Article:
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Depending on the source of you data, you can generally simply create a copy of your existing tag with a different tag name and apply your new compression / exception settings on those. Simply note that this will create an additional load on the data source, so keep this in mind if you are testing with a large number of tags at the same time. Alternatively, you could create an analysis / PE that simply reads the data from tagA and write it to tagB.
I also invite you to take a look at Chris' answer on How to set Exception & Compression Parameters efficiently? to get ideas on how to properly set up those parameters.
I finally had the chance to work on this topic. I created a PE that reads the data in tag A (raw data) and write to tag B (with compression and exception).
I found the results a bit unexpected. The figure below is a example of what I get. The blue dots are the raw data, and the orange dots the result of the compression and exception.
I was expecting that the compressed data would keep all the local min/max. I also also don't understand why the is still that many points kept in the constant gradients.
Here are my compression parameters.
There is certainly something that I didn't understood...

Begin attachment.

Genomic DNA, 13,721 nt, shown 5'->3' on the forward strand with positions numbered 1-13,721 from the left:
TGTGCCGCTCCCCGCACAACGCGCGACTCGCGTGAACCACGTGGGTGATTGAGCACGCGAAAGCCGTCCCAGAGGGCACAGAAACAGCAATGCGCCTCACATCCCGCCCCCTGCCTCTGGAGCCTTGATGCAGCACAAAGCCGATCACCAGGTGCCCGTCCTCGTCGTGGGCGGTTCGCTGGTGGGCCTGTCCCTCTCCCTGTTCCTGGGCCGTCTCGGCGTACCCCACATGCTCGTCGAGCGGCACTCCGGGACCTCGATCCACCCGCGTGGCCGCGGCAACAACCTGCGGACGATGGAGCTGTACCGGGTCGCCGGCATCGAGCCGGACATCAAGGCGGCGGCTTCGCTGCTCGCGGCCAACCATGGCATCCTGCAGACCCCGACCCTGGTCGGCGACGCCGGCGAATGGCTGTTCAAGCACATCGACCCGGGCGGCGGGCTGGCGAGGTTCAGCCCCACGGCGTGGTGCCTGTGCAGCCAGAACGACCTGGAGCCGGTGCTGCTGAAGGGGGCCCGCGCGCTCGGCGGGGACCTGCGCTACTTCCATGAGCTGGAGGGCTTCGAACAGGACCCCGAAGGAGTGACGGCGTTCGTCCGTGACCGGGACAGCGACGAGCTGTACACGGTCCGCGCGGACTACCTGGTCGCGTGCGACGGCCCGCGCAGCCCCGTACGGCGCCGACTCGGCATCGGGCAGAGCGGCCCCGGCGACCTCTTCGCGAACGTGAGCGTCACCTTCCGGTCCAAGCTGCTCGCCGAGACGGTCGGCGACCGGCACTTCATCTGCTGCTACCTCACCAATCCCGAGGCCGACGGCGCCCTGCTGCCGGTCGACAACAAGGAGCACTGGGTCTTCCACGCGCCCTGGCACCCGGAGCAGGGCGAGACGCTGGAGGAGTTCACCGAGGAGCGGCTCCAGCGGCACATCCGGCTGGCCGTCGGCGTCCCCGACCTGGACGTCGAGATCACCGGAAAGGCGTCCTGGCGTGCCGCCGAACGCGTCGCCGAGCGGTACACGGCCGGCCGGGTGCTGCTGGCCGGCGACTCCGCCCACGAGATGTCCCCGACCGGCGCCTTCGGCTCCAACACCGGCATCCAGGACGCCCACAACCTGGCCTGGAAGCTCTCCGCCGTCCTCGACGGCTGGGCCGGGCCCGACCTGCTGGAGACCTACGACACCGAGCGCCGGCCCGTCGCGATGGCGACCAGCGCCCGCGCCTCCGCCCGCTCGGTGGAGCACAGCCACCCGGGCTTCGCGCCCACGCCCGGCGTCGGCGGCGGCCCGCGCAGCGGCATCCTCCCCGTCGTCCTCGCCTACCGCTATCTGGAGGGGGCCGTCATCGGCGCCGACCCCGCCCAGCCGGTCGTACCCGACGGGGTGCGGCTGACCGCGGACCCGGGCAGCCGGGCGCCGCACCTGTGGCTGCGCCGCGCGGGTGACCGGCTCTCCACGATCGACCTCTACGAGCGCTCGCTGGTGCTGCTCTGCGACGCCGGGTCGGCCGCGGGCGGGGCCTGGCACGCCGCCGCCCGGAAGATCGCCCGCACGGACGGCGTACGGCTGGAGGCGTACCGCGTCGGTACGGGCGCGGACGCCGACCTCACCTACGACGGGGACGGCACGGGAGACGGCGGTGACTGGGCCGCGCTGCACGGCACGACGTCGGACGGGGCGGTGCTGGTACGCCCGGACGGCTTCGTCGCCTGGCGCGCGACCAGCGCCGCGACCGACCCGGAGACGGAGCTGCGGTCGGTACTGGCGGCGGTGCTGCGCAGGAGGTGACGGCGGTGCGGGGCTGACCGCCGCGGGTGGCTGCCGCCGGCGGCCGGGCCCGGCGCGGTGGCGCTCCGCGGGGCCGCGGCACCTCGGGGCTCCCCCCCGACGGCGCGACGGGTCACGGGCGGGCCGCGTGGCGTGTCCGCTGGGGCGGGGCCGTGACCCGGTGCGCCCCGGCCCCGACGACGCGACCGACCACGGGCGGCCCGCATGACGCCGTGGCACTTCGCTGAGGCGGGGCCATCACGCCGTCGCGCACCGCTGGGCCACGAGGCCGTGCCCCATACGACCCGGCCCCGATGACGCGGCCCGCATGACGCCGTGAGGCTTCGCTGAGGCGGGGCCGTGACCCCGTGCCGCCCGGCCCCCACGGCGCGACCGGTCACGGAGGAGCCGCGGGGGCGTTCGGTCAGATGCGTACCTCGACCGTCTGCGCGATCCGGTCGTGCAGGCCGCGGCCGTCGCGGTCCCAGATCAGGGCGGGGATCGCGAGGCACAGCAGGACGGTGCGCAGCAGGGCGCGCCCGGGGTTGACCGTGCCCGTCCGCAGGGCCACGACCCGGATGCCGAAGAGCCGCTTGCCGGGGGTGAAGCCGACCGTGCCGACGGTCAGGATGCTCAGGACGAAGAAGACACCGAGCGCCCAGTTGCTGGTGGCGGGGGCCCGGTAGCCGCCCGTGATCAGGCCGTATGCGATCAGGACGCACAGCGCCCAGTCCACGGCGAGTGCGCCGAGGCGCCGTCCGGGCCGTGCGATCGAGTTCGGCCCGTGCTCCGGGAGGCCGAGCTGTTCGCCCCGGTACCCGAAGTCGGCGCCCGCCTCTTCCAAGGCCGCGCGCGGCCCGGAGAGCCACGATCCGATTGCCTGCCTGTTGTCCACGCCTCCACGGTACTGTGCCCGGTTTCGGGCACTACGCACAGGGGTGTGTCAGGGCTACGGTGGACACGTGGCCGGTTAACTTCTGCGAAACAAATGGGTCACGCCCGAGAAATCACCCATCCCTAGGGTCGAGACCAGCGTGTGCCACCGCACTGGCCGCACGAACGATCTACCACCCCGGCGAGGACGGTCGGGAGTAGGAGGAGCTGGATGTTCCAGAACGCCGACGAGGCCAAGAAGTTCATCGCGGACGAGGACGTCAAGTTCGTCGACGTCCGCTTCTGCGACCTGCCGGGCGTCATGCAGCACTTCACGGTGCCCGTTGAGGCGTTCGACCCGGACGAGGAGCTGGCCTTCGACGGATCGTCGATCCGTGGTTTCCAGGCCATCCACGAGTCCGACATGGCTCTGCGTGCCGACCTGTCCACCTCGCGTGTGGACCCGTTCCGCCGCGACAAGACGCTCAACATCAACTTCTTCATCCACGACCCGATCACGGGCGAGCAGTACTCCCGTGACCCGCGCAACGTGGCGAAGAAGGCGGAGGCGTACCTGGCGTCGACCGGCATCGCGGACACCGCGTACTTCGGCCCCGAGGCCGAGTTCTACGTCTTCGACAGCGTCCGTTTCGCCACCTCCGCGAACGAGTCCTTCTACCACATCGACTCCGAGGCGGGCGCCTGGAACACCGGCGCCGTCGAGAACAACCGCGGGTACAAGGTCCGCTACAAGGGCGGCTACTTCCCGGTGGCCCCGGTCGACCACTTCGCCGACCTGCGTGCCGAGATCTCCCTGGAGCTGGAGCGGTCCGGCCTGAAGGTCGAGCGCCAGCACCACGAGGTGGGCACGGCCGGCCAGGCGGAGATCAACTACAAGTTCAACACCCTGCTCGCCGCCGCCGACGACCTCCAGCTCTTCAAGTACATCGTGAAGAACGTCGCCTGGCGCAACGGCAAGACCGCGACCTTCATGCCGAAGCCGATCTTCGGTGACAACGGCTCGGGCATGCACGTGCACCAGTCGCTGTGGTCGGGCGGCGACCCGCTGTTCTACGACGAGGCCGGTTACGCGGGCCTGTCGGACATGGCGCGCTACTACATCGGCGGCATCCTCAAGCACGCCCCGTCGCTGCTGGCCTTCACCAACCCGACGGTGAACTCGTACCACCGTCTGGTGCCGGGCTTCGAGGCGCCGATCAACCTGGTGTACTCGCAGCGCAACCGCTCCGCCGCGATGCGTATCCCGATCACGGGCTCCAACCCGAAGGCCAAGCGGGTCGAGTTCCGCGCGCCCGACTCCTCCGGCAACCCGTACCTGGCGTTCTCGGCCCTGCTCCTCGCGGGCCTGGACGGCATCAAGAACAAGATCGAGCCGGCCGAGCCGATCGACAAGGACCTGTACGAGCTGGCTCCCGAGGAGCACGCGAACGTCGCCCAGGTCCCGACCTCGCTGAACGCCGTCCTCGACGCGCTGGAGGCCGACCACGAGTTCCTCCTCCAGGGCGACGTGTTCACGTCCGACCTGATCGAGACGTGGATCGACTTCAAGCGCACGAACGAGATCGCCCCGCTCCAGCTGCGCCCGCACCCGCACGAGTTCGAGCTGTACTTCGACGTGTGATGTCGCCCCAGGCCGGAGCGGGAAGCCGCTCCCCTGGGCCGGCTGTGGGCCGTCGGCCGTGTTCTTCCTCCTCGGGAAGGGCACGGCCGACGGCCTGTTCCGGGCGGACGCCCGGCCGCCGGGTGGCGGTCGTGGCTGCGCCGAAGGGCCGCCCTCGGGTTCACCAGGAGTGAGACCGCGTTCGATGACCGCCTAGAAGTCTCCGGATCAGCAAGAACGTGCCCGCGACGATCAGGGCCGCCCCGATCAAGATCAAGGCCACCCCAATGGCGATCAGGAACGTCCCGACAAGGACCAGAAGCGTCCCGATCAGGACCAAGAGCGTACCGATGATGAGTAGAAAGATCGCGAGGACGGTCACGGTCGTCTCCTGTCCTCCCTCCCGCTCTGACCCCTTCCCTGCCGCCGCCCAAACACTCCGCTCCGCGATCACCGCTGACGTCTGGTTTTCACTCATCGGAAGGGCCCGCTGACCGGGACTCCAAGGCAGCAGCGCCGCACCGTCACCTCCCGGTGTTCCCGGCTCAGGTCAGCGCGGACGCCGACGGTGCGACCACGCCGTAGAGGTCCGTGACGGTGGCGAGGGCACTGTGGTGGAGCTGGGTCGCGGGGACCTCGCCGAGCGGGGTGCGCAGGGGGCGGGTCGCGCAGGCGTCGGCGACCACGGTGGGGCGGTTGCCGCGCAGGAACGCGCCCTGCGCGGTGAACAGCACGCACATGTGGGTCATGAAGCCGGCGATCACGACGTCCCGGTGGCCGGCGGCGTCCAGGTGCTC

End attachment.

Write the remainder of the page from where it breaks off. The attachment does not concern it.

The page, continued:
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I think at least part of the reason there are so many values kept along those constant gradients is because your Compression Maximum time is set to 10 minutes, so the Data Archive will store a value every 10 minutes regardless of whether or not it met the compression criteria. As far as the local min/max, I would need the raw values of the points and do the calculations myself to confirm, but compression and exception can remove local mins/maxes (if you've ever taken a look at the default sinusoid tag you'll notice it never hits 100 or 0 exactly).
I believe Thyagarajan Ramachandran was working on an exception/compression tester to allow users to see what their data would look like with different settings, perhaps he can chime on the status of that.
Thank you for your quick response.
I don't think the compression max is an issue here, I am receiving a new value each minute and with compression, the interval between two points in the constant slopes is sometimes close as 2-3 minutes.
Do you know if I could have access to the compression algorithm? The youtube video is great for understanding the concepts but lacks a bit of details on the calculations.
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Looking at your data, you have a relatively large exception deviation applied given your smooth data. With such a large exception deviation, you might be filtering out your local max/mins. If you turn exception off, you probably will see results that you are expecting.
That seems to be exactly what is going on. Your exception is very large at 0.5. If you look at your local maximum/minimum, they all appear to be within that 0.5 deadband. Note that exception is defined as half of the deadband. Meaning that 0.5 means that the value actually has a 1.0 deadband. If you care about those min/max then you will want to reduce the exception value.
OK, I created an analysis that reads the data from tagA and write it to tagB, as suggested by Gabriel. The results are now making sense. Maybe I made a mistake when I was using the PE.